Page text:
We’re All in This Together
by Amanda Machonis, Assistant Director, Twardowski Career Development Center, West Chester University
I found out about EACE’s professional development grant for newcomers to attend the 2018 conference the day before the deadline for applications. Earlier emails had likely slipped through the cracks during the semester, but when I was home at the end of December, I got a reminder. After finding out I was eligible to apply, I completed the questions that afternoon, sent everything in. I was planning to attend the conference anyway, but I held off on registering on the off-chance I would receive the grant.
Just over a month later, I got a congratulatory email stating I had indeed been chosen to receive the grant. I was excited, as were my colleagues when they found out. Most of them had attended EACE conferences in the past and raved about them. I registered and began to eagerly await the end of June.
The first highlight of the conference for me happened the first day. Hearing Jeffrey Selingo kick off the conference was thrilling to me. I read his book “There is Life After College“ just after I graduated with my master’s and was starting my first position at a community college. His concept of Sprinters, Wanderers, and Stragglers resonates with me to this day. The fact that Sprinters are far more likely to have at least one internship in college is not surprising. The ones that need our help more are the Wanderers and Stragglers, who may not have as many connections as Sprinters and need some help knowing their options.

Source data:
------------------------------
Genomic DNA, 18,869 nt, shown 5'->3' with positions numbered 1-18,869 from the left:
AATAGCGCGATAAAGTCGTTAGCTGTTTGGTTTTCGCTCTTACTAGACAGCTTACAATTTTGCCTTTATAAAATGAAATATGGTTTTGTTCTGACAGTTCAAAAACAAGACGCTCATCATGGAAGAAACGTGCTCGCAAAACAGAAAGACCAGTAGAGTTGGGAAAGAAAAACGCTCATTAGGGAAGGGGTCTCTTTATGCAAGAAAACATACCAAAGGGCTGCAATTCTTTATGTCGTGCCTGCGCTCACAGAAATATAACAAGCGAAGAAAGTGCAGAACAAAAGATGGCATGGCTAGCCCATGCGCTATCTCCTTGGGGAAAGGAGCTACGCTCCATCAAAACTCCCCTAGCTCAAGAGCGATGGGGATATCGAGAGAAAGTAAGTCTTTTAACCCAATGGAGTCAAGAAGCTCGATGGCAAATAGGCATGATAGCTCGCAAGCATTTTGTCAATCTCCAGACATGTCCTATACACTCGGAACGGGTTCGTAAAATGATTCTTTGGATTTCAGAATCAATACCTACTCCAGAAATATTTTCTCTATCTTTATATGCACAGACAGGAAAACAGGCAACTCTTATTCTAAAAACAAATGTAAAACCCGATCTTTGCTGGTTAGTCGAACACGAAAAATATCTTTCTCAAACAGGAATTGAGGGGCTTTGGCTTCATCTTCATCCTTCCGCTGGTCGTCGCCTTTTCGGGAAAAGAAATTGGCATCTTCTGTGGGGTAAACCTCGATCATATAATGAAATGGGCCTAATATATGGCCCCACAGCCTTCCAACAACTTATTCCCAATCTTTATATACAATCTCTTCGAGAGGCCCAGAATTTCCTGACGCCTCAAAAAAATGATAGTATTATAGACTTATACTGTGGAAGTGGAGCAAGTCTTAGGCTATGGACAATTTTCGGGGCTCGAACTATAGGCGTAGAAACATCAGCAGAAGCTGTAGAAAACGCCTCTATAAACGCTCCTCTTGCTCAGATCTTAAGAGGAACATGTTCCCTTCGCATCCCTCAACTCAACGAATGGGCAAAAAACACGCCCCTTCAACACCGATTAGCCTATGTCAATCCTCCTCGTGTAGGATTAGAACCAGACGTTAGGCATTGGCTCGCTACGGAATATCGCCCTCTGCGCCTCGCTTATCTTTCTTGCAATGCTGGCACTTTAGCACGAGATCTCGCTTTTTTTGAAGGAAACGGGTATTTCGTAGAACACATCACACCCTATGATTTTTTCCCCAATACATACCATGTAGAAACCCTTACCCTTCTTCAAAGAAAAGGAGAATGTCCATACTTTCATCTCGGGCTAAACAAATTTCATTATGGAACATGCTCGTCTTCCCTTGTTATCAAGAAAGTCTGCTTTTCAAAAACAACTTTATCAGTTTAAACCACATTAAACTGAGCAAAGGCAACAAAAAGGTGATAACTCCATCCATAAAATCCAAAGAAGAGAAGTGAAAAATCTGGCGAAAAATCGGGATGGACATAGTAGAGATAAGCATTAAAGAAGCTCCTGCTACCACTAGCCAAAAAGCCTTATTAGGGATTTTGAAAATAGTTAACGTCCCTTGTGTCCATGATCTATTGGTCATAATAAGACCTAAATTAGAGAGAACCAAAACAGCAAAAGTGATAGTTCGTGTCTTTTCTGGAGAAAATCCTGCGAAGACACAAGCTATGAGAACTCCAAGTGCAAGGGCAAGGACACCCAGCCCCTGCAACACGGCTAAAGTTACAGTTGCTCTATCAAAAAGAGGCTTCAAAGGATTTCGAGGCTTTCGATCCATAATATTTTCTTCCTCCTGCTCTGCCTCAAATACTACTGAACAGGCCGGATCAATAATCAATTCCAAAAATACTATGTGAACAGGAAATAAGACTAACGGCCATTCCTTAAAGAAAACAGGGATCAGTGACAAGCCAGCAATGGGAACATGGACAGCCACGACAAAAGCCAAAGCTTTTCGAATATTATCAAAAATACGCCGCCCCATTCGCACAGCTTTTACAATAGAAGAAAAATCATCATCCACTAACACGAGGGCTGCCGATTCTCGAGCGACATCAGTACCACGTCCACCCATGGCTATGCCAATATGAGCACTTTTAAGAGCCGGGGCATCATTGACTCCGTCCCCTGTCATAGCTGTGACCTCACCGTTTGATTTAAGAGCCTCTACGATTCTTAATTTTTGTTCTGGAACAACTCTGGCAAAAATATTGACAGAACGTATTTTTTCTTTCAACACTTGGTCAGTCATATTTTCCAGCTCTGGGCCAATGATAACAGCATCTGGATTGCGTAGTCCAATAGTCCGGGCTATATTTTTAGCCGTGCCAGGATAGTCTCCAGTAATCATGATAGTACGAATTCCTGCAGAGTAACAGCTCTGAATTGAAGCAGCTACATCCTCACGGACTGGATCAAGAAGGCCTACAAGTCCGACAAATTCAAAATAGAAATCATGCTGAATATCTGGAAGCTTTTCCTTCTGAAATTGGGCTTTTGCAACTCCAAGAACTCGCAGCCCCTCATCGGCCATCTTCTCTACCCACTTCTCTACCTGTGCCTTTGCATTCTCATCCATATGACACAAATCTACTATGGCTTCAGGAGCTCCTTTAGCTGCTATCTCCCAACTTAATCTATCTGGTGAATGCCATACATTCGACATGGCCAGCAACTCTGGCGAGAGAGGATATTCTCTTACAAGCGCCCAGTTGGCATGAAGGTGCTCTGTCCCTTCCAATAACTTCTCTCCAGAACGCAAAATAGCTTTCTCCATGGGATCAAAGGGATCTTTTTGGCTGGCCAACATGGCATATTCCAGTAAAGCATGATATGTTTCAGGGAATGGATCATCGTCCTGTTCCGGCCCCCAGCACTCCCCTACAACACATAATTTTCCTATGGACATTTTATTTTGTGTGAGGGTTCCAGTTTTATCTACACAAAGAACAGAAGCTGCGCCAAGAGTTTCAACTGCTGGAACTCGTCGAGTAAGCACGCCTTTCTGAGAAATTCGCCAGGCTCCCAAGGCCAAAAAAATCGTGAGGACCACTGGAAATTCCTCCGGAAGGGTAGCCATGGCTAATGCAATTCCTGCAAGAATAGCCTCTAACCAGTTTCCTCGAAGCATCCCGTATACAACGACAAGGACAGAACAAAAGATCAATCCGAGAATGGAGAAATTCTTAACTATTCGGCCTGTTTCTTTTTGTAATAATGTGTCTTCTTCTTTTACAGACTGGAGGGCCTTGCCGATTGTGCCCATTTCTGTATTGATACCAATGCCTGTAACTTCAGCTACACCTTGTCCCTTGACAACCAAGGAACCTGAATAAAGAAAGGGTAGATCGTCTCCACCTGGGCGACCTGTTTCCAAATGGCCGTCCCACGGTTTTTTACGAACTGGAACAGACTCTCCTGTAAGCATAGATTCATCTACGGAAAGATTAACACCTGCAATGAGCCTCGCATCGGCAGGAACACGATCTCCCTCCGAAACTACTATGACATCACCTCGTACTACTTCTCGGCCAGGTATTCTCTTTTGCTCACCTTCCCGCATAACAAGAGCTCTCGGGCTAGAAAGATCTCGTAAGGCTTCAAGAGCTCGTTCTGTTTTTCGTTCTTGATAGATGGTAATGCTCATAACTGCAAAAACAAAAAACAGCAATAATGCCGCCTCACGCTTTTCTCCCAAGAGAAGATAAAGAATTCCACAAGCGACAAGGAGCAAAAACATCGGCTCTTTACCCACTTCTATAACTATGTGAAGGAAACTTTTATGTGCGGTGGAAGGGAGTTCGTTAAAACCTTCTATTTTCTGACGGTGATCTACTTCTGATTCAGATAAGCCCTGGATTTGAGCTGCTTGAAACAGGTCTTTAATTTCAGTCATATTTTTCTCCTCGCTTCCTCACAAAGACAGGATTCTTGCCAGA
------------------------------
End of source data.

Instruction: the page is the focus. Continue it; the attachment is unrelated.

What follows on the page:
The other part of the conference I really enjoyed was the newcomers’ breakfast on the second day. It was great to connect with colleagues who I may not have met otherwise. Many of us (about 45% of the total attendees) were at the conference for the first time, so the room was full of people and enthusiasm. I was able to chat with someone whose presentation I saw the previous day and an outgoing member of the board of EACE.
Overall, everyone’s passion for the field was heartening to me. Supporting students is vital in our profession, and we should also be supporting each other. At the conference this year, I met many people who could empathize with the challenges of working in higher education, whether their office is housed within student or academic affairs. I hope to continue connecting with those folks because sometimes the helpers need help too. We should work to continue the community formed at the conference.
Amanda Machonis is an Assistant Director in the Twardowski Career Development Center at West Chester University in PA.